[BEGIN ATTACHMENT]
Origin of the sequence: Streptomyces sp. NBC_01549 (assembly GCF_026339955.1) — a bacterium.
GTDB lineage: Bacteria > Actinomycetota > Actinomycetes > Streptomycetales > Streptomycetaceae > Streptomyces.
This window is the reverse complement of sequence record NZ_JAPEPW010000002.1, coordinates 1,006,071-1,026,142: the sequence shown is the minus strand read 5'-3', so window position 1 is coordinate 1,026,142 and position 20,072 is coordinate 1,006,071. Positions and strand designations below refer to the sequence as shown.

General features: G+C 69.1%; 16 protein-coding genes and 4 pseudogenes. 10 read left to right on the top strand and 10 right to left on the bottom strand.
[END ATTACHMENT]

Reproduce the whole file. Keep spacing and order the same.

Origin of the sequence: Streptomyces sp. NBC_01549 (assembly GCF_026339955.1) — a bacterium.
GTDB lineage: Bacteria > Actinomycetota > Actinomycetes > Streptomycetales > Streptomycetaceae > Streptomyces.
This window is the reverse complement of sequence record NZ_JAPEPW010000002.1, coordinates 1,006,071-1,026,142: the sequence shown is the minus strand read 5'-3', so window position 1 is coordinate 1,026,142 and position 20,072 is coordinate 1,006,071. Positions and strand designations below refer to the sequence as shown.

General features: G+C 69.1%; 16 protein-coding genes and 4 pseudogenes. 10 read left to right on the top strand and 10 right to left on the bottom strand.